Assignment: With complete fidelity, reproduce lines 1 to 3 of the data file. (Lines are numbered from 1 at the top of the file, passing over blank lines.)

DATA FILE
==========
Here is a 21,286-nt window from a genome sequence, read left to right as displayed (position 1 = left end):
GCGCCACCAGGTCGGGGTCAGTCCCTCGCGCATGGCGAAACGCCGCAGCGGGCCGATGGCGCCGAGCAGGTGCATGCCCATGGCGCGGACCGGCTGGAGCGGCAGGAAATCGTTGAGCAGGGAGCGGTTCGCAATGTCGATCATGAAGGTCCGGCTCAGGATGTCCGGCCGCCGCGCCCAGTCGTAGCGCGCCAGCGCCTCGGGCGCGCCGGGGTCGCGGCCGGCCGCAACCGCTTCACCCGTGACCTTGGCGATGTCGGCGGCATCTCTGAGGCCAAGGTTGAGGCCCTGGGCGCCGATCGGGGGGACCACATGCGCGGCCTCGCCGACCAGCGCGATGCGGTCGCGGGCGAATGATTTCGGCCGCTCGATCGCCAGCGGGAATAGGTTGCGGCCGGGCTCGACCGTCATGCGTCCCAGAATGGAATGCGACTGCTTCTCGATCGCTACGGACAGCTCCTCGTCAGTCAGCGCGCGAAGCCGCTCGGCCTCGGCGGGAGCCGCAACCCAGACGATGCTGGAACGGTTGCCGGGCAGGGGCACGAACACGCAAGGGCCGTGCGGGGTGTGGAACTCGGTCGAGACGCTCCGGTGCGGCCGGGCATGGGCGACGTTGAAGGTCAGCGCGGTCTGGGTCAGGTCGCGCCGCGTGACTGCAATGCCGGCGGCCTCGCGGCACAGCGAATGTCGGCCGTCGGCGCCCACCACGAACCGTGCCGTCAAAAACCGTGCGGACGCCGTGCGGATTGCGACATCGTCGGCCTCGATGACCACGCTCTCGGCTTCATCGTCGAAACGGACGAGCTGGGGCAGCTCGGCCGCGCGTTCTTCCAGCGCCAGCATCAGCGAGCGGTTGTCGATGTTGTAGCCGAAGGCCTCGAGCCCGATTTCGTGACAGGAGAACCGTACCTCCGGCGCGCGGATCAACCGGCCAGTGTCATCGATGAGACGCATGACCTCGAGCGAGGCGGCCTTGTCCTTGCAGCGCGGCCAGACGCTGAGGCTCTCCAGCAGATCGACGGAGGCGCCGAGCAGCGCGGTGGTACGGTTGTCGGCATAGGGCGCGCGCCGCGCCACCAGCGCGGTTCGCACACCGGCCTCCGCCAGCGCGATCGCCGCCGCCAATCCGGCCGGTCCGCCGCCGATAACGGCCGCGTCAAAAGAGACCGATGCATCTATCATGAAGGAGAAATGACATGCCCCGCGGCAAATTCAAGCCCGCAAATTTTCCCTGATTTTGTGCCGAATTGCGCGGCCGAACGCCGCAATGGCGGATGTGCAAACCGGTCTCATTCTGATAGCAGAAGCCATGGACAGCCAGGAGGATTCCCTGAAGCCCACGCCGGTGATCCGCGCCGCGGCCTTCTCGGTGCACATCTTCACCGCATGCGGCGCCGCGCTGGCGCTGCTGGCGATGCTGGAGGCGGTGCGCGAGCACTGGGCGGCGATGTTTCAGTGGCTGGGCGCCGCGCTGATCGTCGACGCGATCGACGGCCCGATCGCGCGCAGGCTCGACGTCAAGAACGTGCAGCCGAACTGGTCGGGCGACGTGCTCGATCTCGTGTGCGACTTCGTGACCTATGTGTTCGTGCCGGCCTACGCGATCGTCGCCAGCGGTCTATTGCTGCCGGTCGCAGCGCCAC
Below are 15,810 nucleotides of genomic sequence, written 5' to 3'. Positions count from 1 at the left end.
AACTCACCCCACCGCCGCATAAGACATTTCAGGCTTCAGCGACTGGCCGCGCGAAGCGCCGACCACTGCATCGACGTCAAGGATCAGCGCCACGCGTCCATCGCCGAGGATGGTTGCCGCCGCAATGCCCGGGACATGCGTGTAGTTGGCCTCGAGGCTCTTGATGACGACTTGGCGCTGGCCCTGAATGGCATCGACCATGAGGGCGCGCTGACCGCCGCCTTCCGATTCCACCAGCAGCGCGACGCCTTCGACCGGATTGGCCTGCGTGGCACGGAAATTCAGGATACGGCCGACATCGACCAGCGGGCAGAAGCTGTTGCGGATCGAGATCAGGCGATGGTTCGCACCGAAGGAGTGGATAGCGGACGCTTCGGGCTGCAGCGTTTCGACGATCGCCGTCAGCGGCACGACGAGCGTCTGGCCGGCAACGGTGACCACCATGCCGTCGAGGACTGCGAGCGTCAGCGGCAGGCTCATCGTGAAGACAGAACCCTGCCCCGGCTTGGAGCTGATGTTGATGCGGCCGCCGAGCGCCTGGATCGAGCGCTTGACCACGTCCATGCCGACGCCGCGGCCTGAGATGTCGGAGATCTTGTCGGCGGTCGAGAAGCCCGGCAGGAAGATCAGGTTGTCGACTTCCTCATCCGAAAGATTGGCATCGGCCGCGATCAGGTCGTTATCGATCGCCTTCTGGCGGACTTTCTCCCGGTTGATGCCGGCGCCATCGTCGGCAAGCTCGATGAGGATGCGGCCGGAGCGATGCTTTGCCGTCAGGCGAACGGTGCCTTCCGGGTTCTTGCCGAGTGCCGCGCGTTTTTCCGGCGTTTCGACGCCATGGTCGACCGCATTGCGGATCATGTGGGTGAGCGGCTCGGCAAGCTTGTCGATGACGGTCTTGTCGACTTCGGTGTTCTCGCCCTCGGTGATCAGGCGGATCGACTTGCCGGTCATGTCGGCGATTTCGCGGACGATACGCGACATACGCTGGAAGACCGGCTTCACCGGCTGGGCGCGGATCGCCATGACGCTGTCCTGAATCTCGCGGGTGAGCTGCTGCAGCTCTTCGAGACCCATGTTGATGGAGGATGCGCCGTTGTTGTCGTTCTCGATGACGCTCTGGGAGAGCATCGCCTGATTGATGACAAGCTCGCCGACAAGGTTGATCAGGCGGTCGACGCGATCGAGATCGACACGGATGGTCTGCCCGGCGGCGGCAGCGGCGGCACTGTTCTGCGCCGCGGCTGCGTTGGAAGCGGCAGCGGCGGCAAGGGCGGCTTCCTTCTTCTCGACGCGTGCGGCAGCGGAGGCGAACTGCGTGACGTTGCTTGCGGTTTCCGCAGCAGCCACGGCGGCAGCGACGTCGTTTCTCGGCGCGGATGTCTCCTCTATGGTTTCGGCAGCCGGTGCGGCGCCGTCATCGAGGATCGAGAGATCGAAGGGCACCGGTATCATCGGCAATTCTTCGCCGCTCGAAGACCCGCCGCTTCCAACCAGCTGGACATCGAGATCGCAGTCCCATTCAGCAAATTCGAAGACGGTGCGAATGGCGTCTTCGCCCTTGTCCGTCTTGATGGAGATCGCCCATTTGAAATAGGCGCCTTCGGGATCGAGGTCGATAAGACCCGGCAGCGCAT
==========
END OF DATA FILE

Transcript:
Here is a 21,286-nt window from a genome sequence, read left to right as displayed (position 1 = left end):
GCGCCACCAGGTCGGGGTCAGTCCCTCGCGCATGGCGAAACGCCGCAGCGGGCCGATGGCGCCGAGCAGGTGCATGCCCATGGCGCGGACCGGCTGGAGCGGCAGGAAATCGTTGAGCAGGGAGCGGTTCGCAATGTCGATCATGAAGGTCCGGCTCAGGATGTCCGGCCGCCGCGCCCAGTCGTAGCGCGCCAGCGCCTCGGGCGCGCCGGGGTCGCGGCCGGCCGCAACCGCTTCACCCGTGACCTTGGCGATGTCGGCGGCATCTCTGAGGCCAAGGTTGAGGCCCTGGGCGCCGATCGGGGGGACCACATGCGCGGCCTCGCCGACCAGCGCGATGCGGTCGCGGGCGAATGATTTCGGCCGCTCGATCGCCAGCGGGAATAGGTTGCGGCCGGGCTCGACCGTCATGCGTCCCAGAATGGAATGCGACTGCTTCTCGATCGCTACGGACAGCTCCTCGTCAGTCAGCGCGCGAAGCCGCTCGGCCTCGGCGGGAGCCGCAACCCAGACGATGCTGGAACGGTTGCCGGGCAGGGGCACGAACACGCAAGGGCCGTGCGGGGTGTGGAACTCGGTCGAGACGCTCCGGTGCGGCCGGGCATGGGCGACGTTGAAGGTCAGCGCGGTCTGGGTCAGGTCGCGCCGCGTGACTGCAATGCCGGCGGCCTCGCGGCACAGCGAATGTCGGCCGTCGGCGCCCACCACGAACCGTGCCGTCAAAAACCGTGCGGACGCCGTGCGGATTGCGACATCGTCGGCCTCGATGACCACGCTCTCGGCTTCATCGTCGAAACGGACGAGCTGGGGCAGCTCGGCCGCGCGTTCTTCCAGCGCCAGCATCAGCGAGCGGTTGTCGATGTTGTAGCCGAAGGCCTCGAGCCCGATTTCGTGACAGGAGAACCGTACCTCCGGCGCGCGGATCAACCGGCCAGTGTCATCGATGAGACGCATGACCTCGAGCGAGGCGGCCTTGTCCTTGCAGCGCGGCCAGACGCTGAGGCTCTCCAGCAGATCGACGGAGGCGCCGAGCAGCGCGGTGGTACGGTTGTCGGCATAGGGCGCGCGCCGCGCCACCAGCGCGGTTCGCACACCGGCCTCCGCCAGCGCGATCGCCGCCGCCAATCCGGCCGGTCCGCCGCCGATAACGGCCGCGTCAAAAGAGACCGATGCATCTATCATGAAGGAGAAATGACATGCCCCGCGGCAAATTCAAGCCCGCAAATTTTCCCTGATTTTGTGCCGAATTGCGCGGCCGAACGCCGCAATGGCGGATGTGCAAACCGGTCTCATTCTGATAGCAGAAGCCATGGACAGCCAGGAGGATTCCCTGAAGCCCACGCCGGTGATCCGCGCCGCGGCCTTCTCGGTGCACATCTTCACCGCATGCGGCGCCGCGCTGGCGCTGCTGGCGATGCTGGAGGCGGTGCGCGAGCACTGGGCGGCGATGTTTCAGTGGCTGGGCGCCGCGCTGATCGTCGACGCGATCGACGGCCCGATCGCGCGCAGGCTCGACGTCAAGAACGTGCAGCCGAACTGGTCGGGCGACGTGCTCGATCTCGTGTGCGACTTCGTGACCTATGTGTTCGTGCCGGCCTACGCGATCGTCGCCAGCGGTCTATTGCTGCCGGTCGCAGCGCCAC
Below are 15,810 nucleotides of genomic sequence, written 5' to 3'. Positions count from 1 at the left end.